In the case of food packaging, it’s not just the inside that counts: food packaging plays a big role in the quality of the product. It can make or break your food safety measures. Protecting the product inside starts by determining and eliminating the threats on the outside. In this blog we shine a light on three common contamination risks in food packaging. These threats exist in each step of the food chain, from production to processing, packaging and transportation.
1: Physical contamination
Each year, millions of food products are recalled due to foreign contaminants discovered by consumers. Physical contamination occurs when actual objects contaminate the food. The most common physical contaminants, the so-called Dirty Dozen, are glass, wood, stones, metal, jewelry, filth, insulation, bone, plastic, personal effects, bullets, and needles. Weird and uncommon objects in food products often make it to the headlines of news channels. The food industry takes many precautions to ensure that any end-product that reaches consumers is free of physical contaminants. Techniques to prevent and identify these foreign objects in food packaging are improving rapidly, significantly reducing the number of physical contaminants in food packaging.
2: Chemical contamination
The presence of chemicals where they should not be, or the presence of an amount that is higher than is attributed as safe, are two forms of chemical contamination. This form of contamination in packaging is highly dangerous, given the fact that a high concentration of chemicals present in edible products can possess serious health risks.
Food production, packaging and preparation is a long road, in which each stage has a potential source of chemical contaminants invasion of the food. Therefore, there are many potential risks of chemical contamination. A common one is due to the direct food contact with packaging materials, which can lead to chemical contamination by the migration of some harmful substances into foods. Also the use of unapproved or erroneous additives may result in food contamination. Other common forms of chemical contamination are:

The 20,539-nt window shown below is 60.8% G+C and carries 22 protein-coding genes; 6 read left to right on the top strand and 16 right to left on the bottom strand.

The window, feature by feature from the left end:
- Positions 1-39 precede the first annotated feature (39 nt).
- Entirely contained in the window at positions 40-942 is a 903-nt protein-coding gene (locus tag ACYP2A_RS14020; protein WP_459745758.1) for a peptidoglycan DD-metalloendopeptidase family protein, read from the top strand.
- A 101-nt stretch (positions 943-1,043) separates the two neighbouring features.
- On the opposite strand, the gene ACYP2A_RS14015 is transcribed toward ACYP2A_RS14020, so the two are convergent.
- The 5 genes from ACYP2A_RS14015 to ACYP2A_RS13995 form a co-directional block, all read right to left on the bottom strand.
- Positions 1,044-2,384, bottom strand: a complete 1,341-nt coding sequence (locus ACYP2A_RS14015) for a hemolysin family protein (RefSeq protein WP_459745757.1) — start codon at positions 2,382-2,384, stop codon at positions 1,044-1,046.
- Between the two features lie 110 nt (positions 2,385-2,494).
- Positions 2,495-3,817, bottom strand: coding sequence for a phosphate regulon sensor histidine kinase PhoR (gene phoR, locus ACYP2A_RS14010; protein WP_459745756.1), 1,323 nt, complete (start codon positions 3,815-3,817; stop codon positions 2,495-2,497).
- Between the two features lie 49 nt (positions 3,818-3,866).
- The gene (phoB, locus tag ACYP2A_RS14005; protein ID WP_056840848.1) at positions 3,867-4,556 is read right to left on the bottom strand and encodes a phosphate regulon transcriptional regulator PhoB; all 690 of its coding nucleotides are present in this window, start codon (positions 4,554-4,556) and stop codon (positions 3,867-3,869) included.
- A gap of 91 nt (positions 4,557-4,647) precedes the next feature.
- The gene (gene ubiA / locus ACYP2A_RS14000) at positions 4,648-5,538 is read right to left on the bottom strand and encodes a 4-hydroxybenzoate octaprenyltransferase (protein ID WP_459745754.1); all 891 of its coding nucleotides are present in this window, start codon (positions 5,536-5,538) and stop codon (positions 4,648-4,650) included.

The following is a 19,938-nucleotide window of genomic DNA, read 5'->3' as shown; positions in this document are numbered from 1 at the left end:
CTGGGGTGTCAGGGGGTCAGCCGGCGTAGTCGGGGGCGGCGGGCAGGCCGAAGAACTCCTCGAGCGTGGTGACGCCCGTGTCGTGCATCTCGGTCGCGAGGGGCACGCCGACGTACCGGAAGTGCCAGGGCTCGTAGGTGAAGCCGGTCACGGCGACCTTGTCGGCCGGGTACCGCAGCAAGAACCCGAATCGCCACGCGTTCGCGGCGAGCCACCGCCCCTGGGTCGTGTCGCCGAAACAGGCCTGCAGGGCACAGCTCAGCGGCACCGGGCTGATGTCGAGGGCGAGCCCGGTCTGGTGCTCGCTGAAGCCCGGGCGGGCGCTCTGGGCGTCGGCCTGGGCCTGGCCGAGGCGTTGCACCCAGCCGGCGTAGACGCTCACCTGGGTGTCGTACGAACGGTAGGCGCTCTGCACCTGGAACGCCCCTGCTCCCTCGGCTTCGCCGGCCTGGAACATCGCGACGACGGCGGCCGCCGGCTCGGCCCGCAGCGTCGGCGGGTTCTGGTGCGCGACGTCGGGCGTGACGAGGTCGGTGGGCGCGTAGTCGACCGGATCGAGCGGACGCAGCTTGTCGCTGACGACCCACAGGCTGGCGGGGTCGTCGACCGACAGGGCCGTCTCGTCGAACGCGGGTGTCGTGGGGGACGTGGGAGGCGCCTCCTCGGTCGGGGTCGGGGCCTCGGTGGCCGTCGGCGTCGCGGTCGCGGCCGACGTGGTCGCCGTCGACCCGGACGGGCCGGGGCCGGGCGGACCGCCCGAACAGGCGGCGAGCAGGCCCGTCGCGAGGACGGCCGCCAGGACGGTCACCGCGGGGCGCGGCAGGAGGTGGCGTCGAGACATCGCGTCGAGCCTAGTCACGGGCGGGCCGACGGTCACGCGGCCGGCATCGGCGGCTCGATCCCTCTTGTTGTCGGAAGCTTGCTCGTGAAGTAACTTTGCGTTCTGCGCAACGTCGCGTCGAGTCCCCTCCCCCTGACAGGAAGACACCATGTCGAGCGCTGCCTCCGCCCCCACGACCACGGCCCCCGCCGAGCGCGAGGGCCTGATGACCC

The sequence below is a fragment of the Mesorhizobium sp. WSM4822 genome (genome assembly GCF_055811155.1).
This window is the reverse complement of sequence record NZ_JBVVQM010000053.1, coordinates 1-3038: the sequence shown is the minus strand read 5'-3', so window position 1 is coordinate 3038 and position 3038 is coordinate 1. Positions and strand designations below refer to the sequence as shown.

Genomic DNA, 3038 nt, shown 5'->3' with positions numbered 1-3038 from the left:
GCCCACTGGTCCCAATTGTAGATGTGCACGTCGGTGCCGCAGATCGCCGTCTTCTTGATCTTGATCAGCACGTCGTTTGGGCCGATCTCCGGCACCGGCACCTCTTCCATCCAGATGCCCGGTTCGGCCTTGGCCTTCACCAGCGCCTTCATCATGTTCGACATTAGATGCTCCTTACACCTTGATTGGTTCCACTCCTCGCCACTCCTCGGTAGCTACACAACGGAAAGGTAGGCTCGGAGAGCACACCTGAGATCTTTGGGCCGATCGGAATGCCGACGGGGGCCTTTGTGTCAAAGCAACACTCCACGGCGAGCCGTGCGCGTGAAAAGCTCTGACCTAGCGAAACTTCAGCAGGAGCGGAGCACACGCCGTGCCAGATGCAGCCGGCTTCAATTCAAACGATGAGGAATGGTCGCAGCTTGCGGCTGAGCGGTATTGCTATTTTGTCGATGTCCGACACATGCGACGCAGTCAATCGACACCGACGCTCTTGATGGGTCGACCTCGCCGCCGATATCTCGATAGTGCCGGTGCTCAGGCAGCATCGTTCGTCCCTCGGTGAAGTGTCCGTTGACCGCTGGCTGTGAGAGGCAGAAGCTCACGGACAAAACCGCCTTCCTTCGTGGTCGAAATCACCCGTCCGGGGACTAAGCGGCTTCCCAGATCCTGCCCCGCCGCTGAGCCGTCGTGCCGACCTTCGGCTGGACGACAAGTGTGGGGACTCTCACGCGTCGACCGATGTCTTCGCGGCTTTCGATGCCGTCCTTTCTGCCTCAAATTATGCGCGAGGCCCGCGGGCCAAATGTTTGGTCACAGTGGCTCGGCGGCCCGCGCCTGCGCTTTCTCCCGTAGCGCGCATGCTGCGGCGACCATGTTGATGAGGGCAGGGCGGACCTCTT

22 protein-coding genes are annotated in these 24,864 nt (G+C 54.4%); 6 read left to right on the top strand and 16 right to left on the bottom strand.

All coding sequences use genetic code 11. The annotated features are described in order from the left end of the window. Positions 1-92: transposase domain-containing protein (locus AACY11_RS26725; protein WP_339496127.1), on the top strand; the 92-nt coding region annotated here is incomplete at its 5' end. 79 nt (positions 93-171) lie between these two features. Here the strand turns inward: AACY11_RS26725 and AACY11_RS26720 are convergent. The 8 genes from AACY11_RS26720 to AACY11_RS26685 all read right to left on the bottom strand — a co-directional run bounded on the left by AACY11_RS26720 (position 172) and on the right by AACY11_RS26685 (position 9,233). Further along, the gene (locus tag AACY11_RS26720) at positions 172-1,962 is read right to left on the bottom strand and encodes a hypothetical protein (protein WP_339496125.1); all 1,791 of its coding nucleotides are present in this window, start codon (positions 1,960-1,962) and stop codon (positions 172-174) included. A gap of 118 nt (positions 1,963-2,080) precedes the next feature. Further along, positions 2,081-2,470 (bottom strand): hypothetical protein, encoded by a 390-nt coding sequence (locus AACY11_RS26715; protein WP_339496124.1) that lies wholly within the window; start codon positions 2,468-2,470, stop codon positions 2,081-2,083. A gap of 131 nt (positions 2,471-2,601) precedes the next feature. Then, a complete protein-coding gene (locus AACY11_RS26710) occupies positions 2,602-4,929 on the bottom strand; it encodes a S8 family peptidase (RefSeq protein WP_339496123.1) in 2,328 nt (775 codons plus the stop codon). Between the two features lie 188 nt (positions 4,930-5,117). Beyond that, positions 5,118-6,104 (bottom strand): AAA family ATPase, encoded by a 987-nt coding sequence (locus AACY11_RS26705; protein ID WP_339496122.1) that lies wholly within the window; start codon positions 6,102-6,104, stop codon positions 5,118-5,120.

- Contamination by pest control products
- Contamination by chemicals used in equipment maintenance
- Contaminants from secondary packaging, warehousing and transportation
- Uncontrolled or food-unsuitable chemical substances intended to support the manufacturing process
3: Microbiological contamination
Lastly, microbiological contamination also forms a big risk in food packaging. Microbiological contamination refers to the non-intended introduction of microbes such as bacteria, yeast, mould, fungi and virus. Without proper precautions, this form of contamination can occur in any stage of the production process. Pests can have a disastrous effect on your product and business, and the right measures should be taken at all times. Examples of microbiological contamination include pests by stored product insects (SPIs), weeds and plant diseases using other organisms of fungus growth.
Consequences of contamination
Recalls of products can not only cause financial losses, but also seriously damage the reputation of many producers and sellers. Earlier this year, a producer of powdered baby milk had to recall over 12 million of its products due to a salmonella outbreak. The contamination infected at least 35 babies. The financial damage for the company is estimated on hundreds of millions by the CEO of the company: not only in costs of the recall and repairing production facilities, but also in financial compensation for the affected families.
Do you want to know more about protecting your products - and ultimately the consumers - to the risks of contamination in food packaging? Let us help you! At Masterpack, protecting your product is our specialty. Get in touch to learn more about our tailor-made packaging solutions.